Monday, October 28, 2013



Bruce was holding the fort on his own.  With his wife Kathy down south for a
few weeks, he decided to give her little VW Golf a bit of a leg-stretch by
driving the 20 kilometers into town to have lunch with the boys.

He wasn't very familiar with the car but was disappointed in its lack of
power, refusal to rev out, and general sluggishness on the road. It was
surprising that Kathy put up with such poor performance.  He should have
checked her vehicle more regularly but no doubt the boys would have a few
suggestions over lunch as to possible  causes of the poor performance.

They did. Paul thought any check should start with the simple replacement of
the spark-plugs as once these get tired, both performance and fuel-economy
drop right away.  Ian thought the high-tension leads to and from the
distributor should be checked as well because they break down over time,
resulting in the same symptoms.   In his experience the discharge capacitor
was often overlooked in problem-solving exercises of this nature.  He added
knowledgably that the contact-breaker points in the distributor were a
likely weakness but really Bruce should be looking at blocked jets in the
carburettor as the most probable culprit.

Bruce, not being much of a mechanic, was profoundly impressed with such
depth of knowledge.  Obviously this trouble-shooting task was way beyond his
limited capabilities so armed with a list of the boys' suggestions, he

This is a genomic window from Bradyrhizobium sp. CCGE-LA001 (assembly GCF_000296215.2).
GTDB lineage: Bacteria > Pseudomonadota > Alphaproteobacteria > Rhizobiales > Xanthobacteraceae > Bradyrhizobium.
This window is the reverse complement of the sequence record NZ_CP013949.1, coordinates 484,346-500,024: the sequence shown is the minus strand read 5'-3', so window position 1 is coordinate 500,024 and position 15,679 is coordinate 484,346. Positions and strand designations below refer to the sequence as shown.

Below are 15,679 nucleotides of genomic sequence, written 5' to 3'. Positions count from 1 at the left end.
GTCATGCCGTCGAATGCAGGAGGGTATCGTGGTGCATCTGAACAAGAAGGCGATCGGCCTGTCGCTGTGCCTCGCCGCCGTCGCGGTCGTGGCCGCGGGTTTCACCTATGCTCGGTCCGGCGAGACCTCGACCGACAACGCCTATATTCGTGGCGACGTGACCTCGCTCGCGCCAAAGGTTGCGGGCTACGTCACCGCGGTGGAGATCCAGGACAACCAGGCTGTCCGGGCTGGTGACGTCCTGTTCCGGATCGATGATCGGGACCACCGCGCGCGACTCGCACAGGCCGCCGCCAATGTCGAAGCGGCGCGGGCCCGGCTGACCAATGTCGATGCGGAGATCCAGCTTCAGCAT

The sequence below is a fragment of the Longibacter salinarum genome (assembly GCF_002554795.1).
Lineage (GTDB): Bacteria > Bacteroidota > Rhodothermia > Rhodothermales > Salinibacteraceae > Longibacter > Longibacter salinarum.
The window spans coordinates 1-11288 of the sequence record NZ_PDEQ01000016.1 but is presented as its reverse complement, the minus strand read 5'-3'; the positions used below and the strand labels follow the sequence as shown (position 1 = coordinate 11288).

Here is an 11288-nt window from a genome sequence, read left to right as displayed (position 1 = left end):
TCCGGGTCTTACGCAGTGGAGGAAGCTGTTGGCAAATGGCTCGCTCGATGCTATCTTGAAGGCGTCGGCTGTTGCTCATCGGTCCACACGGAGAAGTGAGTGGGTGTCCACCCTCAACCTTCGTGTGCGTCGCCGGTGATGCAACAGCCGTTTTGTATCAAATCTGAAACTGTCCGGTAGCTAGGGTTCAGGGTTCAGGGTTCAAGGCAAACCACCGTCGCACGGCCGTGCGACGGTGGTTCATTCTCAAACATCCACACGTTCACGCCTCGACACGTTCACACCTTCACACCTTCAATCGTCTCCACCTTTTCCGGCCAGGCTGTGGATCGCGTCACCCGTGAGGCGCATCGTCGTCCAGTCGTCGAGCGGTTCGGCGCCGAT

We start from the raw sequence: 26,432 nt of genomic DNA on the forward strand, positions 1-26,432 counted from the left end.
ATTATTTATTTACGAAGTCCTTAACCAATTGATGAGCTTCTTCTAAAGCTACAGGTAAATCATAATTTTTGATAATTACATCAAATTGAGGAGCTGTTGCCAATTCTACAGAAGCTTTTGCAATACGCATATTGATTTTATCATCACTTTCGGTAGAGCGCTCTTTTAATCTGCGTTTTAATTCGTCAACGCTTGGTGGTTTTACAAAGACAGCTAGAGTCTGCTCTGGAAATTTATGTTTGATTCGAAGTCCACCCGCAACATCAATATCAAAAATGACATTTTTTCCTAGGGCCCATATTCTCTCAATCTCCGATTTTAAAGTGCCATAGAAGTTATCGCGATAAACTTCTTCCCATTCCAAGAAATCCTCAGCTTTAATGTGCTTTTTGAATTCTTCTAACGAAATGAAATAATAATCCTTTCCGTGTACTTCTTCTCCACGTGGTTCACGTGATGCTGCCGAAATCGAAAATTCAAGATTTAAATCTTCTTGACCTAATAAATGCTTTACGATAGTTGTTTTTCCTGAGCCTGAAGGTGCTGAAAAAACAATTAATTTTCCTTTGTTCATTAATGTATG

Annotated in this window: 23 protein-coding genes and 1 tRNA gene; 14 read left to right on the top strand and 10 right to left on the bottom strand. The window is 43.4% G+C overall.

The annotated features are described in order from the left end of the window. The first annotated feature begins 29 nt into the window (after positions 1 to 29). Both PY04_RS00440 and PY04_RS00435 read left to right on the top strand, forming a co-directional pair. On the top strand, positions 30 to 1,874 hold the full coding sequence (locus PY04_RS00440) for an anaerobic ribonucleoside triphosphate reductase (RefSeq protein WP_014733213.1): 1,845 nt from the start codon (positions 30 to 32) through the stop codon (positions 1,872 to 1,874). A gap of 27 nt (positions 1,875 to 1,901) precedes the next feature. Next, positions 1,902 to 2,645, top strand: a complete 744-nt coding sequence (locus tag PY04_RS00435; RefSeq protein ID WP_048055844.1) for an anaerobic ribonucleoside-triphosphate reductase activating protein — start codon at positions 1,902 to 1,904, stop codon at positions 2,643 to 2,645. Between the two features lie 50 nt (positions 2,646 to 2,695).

dropped the car into the VW workshop.

On his return at 5 p.m. he found the car and the mechanic waiting for him.
The mechanic returned Bruce's list, thanked him for his helpful hints and
said the list had put them right onto the cause of the lack of performance,
saving valuable time and money.

Bruce hoped that of the five or six possibilities identified by the boys,
the specific culprit had also been the cheapest to fix.

The mechanic started at the bottom of the list.

"Well, for a start, these days very few cars have distributors as this is
old technology and has been replaced by electronic ignition systems, so we
didn't need to check that.  And as there is no distributor there are no
points to check.  This vehicle has no high-tension leads so we saved a whole
lot of time not checking those. Discharge capacitors are virtually history
now-days so we didn't have to go there either.  It's pretty much the same
thing for carburetors too.  I'm picking that your mates who helped you with
this list are all over retirement age and perhaps a bit out of touch with
modern vehicle engineering."

"Got it" said Bruce "So the problem obviously lay in the spark-plugs,

'Well," the mechanic began, "actually we couldn't find any spark-plugs."

"But it must have.  All cars have spark-plugs... don't they?"

"Marvelous motoring technology in this little German beauty" smiled the
mechanic.  "No spark-plugs and it goes like a charm - just as long as some
mechanically-challenged nitwit doesn't go putting petrol in its diesel tank.
It's a bit like a mathematical equation - Petrol into Diesel doesn't go".
Diesel kids, otherwise labelled as Dyslexic, head off to school with their 
perfectly intact pictorial thinking style, but find the school-based 
education system is like petrol in their tank.  Unfortunately, when it doesn't 
work for them, they get the blame, irrespective of whether or not they have
been identified as being dyslexic - or in my books as being Diesels.

Laughton King
October 2013

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